Thursday, June 27, 2013

Join the hunt for potentially hazardous asteroids

The asteroid mining company Planetary Resources announced on Thursday that they have entered into a collaboration with Zooniverse that will empower the general public to aid in the search for dangerous near Earth asteroids (NEAs).

It's been 66 million years since scientists believe a 10-kilometer asteroid slammed into the Earth, leading to the extinction of the dinosaurs. Today, there are approximately 620,000 objects that are actively tracked in our Solar System, which represents merely one percent of the 60 million asteroids estimated to orbit the Sun.

Planetary Resources is in the final stretch of its Kickstarter campaign, ARKYD- the world's first crowdfunded space telescope for the public, which has generated nearly 15,000 supporters and $1.2 million in pledges. If pledges reach $1.7 million in the three remaining days of the campaign, Planetary Resources and Zooniverse will create Asteroid Zoo, a program to allow students, citizen scientists and space enthusiasts to find potentially hazardous asteroids.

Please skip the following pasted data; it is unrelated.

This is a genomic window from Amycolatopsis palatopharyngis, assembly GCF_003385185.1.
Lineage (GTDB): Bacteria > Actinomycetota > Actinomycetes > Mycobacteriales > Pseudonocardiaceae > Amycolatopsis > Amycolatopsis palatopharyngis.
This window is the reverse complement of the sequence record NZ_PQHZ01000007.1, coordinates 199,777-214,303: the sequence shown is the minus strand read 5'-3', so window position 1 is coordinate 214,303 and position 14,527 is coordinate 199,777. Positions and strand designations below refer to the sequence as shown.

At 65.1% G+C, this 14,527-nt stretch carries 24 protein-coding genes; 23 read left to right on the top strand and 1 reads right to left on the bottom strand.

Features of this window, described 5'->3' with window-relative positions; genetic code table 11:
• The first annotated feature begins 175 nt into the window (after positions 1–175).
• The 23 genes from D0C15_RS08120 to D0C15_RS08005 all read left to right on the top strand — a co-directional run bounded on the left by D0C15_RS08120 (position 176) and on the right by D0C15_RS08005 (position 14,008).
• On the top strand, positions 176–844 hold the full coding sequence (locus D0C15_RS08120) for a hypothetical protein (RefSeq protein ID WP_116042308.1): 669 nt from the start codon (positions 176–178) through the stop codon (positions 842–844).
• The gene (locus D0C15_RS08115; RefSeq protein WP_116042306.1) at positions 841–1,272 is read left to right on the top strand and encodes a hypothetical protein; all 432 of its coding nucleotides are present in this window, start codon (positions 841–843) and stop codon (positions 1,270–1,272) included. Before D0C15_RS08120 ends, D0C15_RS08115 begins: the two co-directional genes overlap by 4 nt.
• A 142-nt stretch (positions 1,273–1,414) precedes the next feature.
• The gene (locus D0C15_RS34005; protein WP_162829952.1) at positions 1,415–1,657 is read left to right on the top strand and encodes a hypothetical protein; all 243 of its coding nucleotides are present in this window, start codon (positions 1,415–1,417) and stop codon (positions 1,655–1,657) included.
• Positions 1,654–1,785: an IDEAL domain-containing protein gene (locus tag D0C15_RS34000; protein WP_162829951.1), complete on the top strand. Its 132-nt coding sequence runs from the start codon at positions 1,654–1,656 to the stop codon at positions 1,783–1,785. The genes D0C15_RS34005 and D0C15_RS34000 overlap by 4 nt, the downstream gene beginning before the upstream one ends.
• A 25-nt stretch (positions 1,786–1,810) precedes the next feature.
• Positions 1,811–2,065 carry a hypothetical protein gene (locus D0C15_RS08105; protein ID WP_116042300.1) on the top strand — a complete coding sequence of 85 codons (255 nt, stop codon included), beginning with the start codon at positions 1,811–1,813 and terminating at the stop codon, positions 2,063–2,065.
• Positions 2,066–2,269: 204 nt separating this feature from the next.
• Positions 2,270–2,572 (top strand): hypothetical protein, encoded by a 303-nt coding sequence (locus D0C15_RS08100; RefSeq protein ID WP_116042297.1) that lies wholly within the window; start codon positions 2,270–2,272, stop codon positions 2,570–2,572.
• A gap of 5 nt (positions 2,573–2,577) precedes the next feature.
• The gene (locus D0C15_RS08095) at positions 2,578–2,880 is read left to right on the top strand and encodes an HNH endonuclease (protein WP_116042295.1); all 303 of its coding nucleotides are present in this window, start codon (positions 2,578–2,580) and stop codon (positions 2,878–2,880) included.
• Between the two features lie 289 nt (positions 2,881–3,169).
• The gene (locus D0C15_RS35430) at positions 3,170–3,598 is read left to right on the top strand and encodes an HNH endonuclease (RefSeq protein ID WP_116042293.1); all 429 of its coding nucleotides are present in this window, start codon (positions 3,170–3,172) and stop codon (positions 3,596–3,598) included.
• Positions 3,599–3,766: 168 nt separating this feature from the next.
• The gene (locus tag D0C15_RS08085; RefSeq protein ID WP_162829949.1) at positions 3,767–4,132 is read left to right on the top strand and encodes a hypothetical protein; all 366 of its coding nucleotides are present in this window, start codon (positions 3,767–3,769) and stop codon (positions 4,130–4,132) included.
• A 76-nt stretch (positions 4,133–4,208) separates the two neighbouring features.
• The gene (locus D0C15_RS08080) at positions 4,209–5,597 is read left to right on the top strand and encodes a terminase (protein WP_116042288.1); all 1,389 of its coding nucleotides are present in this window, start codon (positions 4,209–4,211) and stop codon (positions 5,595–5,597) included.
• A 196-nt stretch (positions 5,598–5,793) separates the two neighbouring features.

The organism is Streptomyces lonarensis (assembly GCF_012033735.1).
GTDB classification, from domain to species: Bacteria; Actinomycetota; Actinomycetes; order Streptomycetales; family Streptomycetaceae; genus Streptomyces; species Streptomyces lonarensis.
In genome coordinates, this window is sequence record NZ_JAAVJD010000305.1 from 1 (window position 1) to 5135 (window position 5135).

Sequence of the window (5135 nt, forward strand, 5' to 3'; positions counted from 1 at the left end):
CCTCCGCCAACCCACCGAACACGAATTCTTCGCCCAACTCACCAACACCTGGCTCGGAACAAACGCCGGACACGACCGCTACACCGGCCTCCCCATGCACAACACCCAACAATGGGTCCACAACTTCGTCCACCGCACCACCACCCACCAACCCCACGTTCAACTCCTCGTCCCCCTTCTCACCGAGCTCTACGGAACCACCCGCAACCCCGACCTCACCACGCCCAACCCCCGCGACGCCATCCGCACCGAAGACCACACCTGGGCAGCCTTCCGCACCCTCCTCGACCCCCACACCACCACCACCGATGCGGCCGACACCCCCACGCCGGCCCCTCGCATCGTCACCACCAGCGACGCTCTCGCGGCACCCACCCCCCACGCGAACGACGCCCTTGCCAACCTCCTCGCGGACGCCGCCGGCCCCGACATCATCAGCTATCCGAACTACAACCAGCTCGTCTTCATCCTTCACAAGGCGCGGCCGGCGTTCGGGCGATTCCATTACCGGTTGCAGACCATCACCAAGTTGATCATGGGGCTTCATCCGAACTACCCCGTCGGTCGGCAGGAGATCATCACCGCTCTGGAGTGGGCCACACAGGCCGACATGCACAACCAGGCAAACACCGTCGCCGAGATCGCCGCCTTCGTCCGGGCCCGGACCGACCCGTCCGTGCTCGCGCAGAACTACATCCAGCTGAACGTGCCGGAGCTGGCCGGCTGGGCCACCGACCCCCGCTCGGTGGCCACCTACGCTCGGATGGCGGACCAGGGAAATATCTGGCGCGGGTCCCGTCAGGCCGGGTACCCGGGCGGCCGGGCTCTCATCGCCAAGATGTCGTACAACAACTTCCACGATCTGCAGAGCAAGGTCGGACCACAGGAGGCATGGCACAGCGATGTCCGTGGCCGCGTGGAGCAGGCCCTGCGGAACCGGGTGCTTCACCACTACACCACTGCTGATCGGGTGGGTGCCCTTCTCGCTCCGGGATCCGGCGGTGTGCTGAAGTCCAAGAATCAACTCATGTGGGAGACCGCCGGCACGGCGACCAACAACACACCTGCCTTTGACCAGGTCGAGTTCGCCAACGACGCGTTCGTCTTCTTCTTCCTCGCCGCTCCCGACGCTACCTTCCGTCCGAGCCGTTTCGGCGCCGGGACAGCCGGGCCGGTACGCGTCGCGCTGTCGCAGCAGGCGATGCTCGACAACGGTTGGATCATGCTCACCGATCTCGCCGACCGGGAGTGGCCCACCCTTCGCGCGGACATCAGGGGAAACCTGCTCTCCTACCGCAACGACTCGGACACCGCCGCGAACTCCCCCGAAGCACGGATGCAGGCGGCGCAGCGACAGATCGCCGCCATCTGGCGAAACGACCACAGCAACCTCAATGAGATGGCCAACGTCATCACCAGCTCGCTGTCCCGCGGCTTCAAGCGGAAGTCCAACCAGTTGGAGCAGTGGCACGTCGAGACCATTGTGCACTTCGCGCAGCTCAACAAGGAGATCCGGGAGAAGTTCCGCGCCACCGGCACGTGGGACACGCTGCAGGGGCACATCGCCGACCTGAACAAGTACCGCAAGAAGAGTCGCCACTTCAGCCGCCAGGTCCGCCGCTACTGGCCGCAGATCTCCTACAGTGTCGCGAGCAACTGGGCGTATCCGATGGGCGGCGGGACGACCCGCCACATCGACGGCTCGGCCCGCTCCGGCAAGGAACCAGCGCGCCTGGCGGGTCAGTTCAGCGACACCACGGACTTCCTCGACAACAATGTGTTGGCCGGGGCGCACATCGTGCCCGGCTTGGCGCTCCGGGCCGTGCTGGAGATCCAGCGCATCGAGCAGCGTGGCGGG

Modeled after Zooniverse's popular Galaxy Zoo and other astronomy projects, Asteroid Zoo will allow the public to search through more than three-million images collected by Catalina Sky Survey (CSS) for undiscovered asteroids in a fun, game-like process from their personal computers. The public's findings will be used by scientists to develop advanced asteroid-searching technology for telescopes on Earth and in space, including the ARKYD. Of all the asteroids ever discovered, 93 percent were found in the last 15 years and nearly half of the near-Earth asteroids were discovered by CSS.

Chris Lintott, astronomer at the University of Oxford and Zooniverse principal investigator said, "Zooniverse volunteers have already inspected more than a million galaxies, discovered planets and kept an eye on solar storms. We're looking forward to working with Planetary Resources to make sure citizen scientists everywhere can make a real contribution to spotting asteroids too."

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